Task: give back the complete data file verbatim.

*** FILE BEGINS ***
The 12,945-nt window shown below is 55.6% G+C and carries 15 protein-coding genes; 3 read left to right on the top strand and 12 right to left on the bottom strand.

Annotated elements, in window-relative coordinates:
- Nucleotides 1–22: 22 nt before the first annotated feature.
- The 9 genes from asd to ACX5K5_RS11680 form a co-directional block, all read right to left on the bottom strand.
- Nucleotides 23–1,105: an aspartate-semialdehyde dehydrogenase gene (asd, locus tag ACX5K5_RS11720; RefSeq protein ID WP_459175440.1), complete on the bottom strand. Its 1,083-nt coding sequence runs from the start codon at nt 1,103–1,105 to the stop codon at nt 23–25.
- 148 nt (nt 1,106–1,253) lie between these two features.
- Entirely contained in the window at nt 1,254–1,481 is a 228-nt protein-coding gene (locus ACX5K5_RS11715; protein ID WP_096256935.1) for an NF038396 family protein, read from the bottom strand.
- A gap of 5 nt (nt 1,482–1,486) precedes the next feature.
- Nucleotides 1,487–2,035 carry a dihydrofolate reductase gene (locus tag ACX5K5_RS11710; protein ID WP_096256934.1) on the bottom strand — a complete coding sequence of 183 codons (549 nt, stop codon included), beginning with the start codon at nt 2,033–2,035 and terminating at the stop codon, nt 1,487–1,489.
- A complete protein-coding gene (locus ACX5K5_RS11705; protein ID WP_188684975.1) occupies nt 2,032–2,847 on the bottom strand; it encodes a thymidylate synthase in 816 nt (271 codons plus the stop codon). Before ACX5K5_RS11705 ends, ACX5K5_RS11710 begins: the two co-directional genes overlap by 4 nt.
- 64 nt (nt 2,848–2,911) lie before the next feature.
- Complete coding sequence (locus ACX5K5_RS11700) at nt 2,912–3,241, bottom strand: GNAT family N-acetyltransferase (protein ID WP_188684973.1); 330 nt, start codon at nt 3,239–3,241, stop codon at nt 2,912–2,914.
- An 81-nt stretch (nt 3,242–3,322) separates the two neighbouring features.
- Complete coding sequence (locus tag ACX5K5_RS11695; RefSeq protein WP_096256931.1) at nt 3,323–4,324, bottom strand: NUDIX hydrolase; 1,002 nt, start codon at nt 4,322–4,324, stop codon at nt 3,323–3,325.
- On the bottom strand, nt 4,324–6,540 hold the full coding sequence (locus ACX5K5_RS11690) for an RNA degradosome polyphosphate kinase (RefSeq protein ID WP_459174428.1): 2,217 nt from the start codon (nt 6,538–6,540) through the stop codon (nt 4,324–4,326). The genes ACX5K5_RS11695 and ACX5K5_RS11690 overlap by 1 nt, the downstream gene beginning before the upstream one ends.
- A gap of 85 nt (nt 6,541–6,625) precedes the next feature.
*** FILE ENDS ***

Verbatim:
The 12,945-nt window shown below is 55.6% G+C and carries 15 protein-coding genes; 3 read left to right on the top strand and 12 right to left on the bottom strand.

Annotated elements, in window-relative coordinates:
- Nucleotides 1–22: 22 nt before the first annotated feature.
- The 9 genes from asd to ACX5K5_RS11680 form a co-directional block, all read right to left on the bottom strand.
- Nucleotides 23–1,105: an aspartate-semialdehyde dehydrogenase gene (asd, locus tag ACX5K5_RS11720; RefSeq protein ID WP_459175440.1), complete on the bottom strand. Its 1,083-nt coding sequence runs from the start codon at nt 1,103–1,105 to the stop codon at nt 23–25.
- 148 nt (nt 1,106–1,253) lie between these two features.
- Entirely contained in the window at nt 1,254–1,481 is a 228-nt protein-coding gene (locus ACX5K5_RS11715; protein ID WP_096256935.1) for an NF038396 family protein, read from the bottom strand.
- A gap of 5 nt (nt 1,482–1,486) precedes the next feature.
- Nucleotides 1,487–2,035 carry a dihydrofolate reductase gene (locus tag ACX5K5_RS11710; protein ID WP_096256934.1) on the bottom strand — a complete coding sequence of 183 codons (549 nt, stop codon included), beginning with the start codon at nt 2,033–2,035 and terminating at the stop codon, nt 1,487–1,489.
- A complete protein-coding gene (locus ACX5K5_RS11705; protein ID WP_188684975.1) occupies nt 2,032–2,847 on the bottom strand; it encodes a thymidylate synthase in 816 nt (271 codons plus the stop codon). Before ACX5K5_RS11705 ends, ACX5K5_RS11710 begins: the two co-directional genes overlap by 4 nt.
- 64 nt (nt 2,848–2,911) lie before the next feature.
- Complete coding sequence (locus ACX5K5_RS11700) at nt 2,912–3,241, bottom strand: GNAT family N-acetyltransferase (protein ID WP_188684973.1); 330 nt, start codon at nt 3,239–3,241, stop codon at nt 2,912–2,914.
- An 81-nt stretch (nt 3,242–3,322) separates the two neighbouring features.
- Complete coding sequence (locus tag ACX5K5_RS11695; RefSeq protein WP_096256931.1) at nt 3,323–4,324, bottom strand: NUDIX hydrolase; 1,002 nt, start codon at nt 4,322–4,324, stop codon at nt 3,323–3,325.
- On the bottom strand, nt 4,324–6,540 hold the full coding sequence (locus ACX5K5_RS11690) for an RNA degradosome polyphosphate kinase (RefSeq protein ID WP_459174428.1): 2,217 nt from the start codon (nt 6,538–6,540) through the stop codon (nt 4,324–4,326). The genes ACX5K5_RS11695 and ACX5K5_RS11690 overlap by 1 nt, the downstream gene beginning before the upstream one ends.
- A gap of 85 nt (nt 6,541–6,625) precedes the next feature.